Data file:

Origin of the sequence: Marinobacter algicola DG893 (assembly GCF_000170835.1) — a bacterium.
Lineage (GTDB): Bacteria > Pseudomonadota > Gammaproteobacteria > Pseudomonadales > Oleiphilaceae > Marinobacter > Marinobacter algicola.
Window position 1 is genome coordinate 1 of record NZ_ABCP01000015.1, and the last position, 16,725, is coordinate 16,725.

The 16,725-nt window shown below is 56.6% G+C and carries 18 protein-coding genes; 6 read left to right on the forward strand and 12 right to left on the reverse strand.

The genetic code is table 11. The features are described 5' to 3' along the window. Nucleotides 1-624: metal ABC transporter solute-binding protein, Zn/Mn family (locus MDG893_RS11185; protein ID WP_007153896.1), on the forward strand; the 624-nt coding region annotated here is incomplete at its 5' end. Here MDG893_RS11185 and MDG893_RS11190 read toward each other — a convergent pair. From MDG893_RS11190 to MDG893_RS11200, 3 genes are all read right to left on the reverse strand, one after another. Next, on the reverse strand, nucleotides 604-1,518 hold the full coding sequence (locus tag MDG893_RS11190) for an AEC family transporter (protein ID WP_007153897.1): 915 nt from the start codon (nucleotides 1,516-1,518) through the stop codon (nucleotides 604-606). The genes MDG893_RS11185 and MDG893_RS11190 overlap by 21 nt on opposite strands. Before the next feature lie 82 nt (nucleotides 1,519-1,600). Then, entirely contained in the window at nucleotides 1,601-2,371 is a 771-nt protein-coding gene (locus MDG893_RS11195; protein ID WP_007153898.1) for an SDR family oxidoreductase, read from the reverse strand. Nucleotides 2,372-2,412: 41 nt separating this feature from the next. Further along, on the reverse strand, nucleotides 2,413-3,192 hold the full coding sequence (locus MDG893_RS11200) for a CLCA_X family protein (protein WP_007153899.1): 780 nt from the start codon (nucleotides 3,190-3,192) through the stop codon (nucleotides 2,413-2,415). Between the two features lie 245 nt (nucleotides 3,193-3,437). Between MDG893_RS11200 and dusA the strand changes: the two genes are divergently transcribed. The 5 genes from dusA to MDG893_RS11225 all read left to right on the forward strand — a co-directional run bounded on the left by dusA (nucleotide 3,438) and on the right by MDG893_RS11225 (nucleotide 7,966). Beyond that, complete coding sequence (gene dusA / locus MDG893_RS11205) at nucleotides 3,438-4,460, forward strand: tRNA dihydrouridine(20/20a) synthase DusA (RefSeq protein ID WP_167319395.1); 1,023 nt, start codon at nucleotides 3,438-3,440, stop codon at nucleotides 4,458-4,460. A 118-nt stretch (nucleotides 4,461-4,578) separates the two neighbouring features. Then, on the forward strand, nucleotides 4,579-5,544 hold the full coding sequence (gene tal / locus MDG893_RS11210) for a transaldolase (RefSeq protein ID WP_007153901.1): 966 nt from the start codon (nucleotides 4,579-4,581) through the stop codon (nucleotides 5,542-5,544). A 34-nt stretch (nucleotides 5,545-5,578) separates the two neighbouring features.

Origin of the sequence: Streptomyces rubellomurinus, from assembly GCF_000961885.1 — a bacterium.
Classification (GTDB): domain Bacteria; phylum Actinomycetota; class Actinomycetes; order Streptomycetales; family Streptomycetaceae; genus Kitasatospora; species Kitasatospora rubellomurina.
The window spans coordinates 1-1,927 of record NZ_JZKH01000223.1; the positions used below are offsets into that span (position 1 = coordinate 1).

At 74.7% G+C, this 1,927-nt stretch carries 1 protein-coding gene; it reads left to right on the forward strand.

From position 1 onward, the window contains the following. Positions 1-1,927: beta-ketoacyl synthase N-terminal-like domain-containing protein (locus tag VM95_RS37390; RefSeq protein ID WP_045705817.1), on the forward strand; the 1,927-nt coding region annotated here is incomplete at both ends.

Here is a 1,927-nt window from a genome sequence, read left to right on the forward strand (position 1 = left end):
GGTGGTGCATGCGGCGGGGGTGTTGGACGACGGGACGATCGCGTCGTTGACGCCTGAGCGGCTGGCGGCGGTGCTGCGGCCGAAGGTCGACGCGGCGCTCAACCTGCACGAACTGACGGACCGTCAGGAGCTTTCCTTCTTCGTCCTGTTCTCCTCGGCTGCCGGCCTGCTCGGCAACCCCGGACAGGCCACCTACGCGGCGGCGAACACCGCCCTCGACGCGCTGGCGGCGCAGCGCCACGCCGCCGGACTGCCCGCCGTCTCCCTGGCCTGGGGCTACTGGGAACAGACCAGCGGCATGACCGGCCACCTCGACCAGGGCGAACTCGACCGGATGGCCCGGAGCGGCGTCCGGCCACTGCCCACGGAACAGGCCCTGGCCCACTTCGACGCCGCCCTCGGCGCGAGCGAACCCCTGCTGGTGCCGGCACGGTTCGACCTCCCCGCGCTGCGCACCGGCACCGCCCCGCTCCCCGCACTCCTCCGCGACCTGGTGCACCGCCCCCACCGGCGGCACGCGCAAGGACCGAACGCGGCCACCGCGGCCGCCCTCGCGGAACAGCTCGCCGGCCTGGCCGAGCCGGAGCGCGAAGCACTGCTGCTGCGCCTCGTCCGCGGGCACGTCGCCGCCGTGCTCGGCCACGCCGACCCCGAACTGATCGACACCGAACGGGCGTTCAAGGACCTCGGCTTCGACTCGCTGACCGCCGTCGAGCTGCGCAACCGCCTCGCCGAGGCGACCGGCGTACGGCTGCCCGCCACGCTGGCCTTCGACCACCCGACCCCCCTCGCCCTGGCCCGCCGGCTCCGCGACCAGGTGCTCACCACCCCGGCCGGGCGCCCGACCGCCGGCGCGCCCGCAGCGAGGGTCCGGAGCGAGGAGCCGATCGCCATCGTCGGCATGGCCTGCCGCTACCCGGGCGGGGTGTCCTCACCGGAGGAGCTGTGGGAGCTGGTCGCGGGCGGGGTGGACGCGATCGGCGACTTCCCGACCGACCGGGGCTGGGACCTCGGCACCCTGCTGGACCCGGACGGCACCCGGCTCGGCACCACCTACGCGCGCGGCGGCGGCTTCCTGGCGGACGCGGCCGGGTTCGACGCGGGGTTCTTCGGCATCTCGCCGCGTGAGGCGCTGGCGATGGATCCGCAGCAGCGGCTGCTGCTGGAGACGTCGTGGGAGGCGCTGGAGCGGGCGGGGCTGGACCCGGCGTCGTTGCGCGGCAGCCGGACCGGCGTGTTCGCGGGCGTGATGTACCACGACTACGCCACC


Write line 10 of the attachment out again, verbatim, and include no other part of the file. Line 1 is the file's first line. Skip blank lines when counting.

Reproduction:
From position 1 onward, the window contains the following. Positions 1-1,927: beta-ketoacyl synthase N-terminal-like domain-containing protein (locus tag VM95_RS37390; RefSeq protein ID WP_045705817.1), on the forward strand; the 1,927-nt coding region annotated here is incomplete at both ends.